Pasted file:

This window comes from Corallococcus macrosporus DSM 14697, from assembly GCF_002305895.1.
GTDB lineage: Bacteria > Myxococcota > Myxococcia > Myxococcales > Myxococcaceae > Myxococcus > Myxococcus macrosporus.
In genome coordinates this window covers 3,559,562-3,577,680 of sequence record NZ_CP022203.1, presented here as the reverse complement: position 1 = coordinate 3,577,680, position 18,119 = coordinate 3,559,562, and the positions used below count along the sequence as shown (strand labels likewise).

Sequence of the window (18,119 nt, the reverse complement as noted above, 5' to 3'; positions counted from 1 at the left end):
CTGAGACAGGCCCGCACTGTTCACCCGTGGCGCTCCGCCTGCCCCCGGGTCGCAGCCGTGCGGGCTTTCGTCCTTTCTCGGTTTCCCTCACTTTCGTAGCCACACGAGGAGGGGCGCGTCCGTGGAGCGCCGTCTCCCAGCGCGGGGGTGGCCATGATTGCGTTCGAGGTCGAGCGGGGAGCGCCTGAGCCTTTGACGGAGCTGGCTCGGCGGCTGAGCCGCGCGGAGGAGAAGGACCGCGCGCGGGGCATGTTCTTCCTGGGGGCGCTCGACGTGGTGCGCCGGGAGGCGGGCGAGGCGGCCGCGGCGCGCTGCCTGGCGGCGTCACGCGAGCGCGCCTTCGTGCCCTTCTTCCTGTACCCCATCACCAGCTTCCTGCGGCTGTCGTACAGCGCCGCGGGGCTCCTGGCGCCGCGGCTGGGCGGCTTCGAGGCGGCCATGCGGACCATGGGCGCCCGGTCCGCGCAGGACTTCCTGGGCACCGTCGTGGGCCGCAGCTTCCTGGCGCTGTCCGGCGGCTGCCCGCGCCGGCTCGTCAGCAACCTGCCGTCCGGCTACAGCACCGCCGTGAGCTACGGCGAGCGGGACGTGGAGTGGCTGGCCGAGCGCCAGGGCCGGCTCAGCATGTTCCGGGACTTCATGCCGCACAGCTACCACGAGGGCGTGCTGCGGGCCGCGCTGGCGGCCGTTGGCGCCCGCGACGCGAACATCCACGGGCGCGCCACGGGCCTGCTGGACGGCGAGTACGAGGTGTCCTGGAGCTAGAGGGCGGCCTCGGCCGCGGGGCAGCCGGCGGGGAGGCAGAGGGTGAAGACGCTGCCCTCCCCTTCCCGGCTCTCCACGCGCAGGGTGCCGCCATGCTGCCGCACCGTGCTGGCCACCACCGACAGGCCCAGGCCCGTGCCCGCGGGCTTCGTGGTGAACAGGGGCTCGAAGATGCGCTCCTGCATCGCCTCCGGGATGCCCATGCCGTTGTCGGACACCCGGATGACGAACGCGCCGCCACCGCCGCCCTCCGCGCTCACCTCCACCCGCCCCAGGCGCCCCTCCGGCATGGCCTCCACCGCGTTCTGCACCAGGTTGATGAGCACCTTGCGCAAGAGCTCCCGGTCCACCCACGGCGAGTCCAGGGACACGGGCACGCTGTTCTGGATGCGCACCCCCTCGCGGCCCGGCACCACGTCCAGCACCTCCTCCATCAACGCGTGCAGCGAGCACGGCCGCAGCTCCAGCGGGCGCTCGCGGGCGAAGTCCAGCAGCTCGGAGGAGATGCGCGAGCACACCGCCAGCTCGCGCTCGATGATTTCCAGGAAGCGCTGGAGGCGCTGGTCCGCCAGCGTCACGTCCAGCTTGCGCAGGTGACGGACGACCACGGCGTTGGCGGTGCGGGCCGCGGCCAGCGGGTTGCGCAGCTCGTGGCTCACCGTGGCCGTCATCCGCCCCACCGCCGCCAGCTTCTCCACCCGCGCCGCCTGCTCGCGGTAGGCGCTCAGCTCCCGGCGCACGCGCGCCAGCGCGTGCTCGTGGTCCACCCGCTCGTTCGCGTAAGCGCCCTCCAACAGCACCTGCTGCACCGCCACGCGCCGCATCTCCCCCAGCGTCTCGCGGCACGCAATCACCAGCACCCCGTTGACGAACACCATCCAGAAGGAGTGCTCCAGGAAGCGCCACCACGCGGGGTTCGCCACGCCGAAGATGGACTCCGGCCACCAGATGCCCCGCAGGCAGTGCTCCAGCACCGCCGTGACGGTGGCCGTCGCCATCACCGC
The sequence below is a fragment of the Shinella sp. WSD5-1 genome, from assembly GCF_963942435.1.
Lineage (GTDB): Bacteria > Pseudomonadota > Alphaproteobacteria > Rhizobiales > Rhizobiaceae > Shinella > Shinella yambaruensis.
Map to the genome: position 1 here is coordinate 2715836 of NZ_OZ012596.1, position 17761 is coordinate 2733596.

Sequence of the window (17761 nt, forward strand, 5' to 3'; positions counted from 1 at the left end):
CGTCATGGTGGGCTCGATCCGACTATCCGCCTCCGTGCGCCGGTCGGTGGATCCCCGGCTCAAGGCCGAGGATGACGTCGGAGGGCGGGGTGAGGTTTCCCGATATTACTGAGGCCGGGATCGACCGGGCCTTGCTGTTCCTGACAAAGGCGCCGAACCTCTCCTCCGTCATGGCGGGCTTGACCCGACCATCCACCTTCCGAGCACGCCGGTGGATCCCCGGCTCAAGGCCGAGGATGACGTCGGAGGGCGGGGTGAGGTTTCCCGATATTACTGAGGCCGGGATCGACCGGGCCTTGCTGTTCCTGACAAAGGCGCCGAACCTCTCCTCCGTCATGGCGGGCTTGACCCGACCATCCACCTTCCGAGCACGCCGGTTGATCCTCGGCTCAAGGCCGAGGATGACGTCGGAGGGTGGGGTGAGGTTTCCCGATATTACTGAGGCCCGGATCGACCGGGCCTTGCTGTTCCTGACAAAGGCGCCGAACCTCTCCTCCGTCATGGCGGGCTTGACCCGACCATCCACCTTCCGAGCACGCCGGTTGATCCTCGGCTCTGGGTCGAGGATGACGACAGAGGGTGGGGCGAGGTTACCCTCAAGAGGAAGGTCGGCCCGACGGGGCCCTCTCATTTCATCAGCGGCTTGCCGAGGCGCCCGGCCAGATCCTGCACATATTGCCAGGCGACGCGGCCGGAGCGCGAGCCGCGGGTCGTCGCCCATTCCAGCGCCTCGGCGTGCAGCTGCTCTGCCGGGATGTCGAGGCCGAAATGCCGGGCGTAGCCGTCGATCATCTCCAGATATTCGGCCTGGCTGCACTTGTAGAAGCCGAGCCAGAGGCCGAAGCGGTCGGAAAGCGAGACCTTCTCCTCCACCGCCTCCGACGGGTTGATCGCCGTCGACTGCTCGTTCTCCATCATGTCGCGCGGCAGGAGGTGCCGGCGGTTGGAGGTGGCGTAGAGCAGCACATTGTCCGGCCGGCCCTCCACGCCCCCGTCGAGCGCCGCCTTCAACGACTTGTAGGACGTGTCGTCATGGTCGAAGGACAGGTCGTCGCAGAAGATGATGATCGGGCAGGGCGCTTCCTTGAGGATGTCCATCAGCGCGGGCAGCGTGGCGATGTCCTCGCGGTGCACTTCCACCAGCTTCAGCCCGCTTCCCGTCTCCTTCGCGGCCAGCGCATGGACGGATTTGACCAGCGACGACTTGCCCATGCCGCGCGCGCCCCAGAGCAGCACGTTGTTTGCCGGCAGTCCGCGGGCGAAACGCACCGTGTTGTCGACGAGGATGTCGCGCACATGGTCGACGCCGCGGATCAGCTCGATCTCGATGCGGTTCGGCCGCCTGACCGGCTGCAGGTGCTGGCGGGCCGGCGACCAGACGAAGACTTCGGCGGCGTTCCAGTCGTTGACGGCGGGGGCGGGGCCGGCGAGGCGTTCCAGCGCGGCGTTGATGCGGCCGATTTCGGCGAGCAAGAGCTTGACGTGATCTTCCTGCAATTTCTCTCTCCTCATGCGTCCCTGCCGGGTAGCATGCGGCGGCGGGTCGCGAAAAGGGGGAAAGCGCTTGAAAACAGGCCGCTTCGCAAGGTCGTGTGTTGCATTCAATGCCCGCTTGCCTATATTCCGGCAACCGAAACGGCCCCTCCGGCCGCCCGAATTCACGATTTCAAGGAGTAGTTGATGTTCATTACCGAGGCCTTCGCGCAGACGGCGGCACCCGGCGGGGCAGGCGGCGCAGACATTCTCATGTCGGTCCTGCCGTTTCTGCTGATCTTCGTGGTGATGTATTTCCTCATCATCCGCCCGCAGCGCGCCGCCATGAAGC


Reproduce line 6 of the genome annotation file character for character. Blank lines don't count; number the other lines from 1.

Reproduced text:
The sequence below is a fragment of the Shinella sp. WSD5-1 genome, from assembly GCF_963942435.1.